Once upon a Cross

From Calvin Miller’s wonderful book, Once Upon a Tree, “All I am and hope for is riveted to that one  mysterious moment when history froze into focus: the Cross of Christ! At that pivot of history, time stood still. Nothing moved. In time, I came upon this place; and found both excellence and shame. There Jesus’ sacrifice stands embarrassingly close to my self-centeredness. There I bring my greed and beg His generosity. There I bring all my trivial whimperings and marvel again at the depths of His suffering and how far He was willing to go.”

Once upon a cross … perfection was laid against imperfection, innocence bore the penalty of guilt. One of our Day School children asked me this week, “Why did Jesus have to die on the cross?” The 4 year-old who asked me that question isn’t ready to understand atonement; I’m not certain I’m ready to understand it either.

Why was the cross necessary? Couldn’t God come up with another plan? Even Jesus asked His Father if there was another way: “Father, if You are willing, please take this cup of suffering away from Me” (Luke 22:42).

Sin’s horror and devastation found its cruelest expression once upon a cross. Jesus did not die on the cross because Pilate condemned Him to death or the Temple leaders contrived to exterminate Him. No one forced Him to the tree. He could have summoned the armies of heaven to rescue Him. He could have spoken a word and halted His agony.

Why was the cross necessary? First, because He chose it. In the garden, He ended His plea to His Father with these words: “Yet I want Your will, not Mine.” Second, because He did for us what we couldn’t do for ourselves. He died my death, paid my penalty once upon a cross. He became sin so we would not be doomed by our own sin.

As we approach Holy Week, we glory in the open tomb, the empty grave. But before we can celebrate resurrection, we need to journey to Golgotha. We need to remember what happened once upon a cross.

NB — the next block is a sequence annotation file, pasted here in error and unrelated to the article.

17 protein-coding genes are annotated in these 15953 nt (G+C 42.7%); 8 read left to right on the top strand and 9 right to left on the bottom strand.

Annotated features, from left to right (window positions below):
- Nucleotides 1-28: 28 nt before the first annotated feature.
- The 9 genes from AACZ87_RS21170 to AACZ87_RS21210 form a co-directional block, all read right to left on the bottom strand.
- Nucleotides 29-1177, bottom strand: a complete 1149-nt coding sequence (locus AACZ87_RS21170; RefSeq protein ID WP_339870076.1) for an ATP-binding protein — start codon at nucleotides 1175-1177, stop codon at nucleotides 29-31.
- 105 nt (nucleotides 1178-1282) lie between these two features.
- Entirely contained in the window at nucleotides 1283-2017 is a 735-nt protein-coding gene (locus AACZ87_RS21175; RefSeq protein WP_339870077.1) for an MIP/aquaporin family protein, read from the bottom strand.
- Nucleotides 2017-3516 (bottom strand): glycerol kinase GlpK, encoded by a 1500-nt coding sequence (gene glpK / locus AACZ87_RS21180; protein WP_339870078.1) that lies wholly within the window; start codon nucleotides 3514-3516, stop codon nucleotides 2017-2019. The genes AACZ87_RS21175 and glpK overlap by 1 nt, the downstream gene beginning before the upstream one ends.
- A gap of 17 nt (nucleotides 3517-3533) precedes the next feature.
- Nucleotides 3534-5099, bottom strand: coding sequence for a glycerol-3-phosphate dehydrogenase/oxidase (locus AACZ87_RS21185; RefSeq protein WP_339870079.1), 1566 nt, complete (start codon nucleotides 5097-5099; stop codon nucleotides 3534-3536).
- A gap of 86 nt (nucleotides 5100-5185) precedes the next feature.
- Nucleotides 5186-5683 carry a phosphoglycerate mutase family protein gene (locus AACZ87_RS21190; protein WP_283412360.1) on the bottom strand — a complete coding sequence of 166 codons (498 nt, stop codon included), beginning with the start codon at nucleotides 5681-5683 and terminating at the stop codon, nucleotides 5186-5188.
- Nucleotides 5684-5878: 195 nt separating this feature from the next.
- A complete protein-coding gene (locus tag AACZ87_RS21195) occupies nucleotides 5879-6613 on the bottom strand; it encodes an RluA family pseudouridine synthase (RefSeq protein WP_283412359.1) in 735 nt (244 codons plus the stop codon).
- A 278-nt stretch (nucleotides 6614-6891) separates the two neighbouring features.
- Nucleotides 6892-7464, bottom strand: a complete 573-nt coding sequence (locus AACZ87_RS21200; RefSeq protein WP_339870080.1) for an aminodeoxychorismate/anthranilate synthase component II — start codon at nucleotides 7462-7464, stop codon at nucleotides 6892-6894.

Calvin Miller: “Again and again I ask myself what binds His dying to my living. The only answer is love – undeserved and unfailing: I need Him.”

This Lord’s day we continue the story of Jesus in our Covenant Groups and in worship. I hope you will be with us, a Bible in your hand and a friend by your side.

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About Mark Wilbanks

Dr. Wilbanks became Wieuca’s fifth senior pastor in February of 2012. Mark’s father, Oliver Wilbanks, served as Associate Pastor here from 1966 to 1982. Wieuca had a tremendous influence in shaping Mark’s call to ministry during his teenage and young adult years. A graduate of both Southern and New Orleans Baptist Theological seminaries, Mark has served churches in Kentucky, Florida, and Georgia. He pastored Southside Baptist Church in Jacksonville, Florida for 17 years and Bradfordville First Baptist Church in Tallahassee, Florida for ten years. He and his wife, Kim, were married in 1979 and have two sons, Andy and Jordan. Andy is married to Lindsay and they have a son, Cade, a daughter, Ruthie, and welcomed their third child, Samuel, in October.

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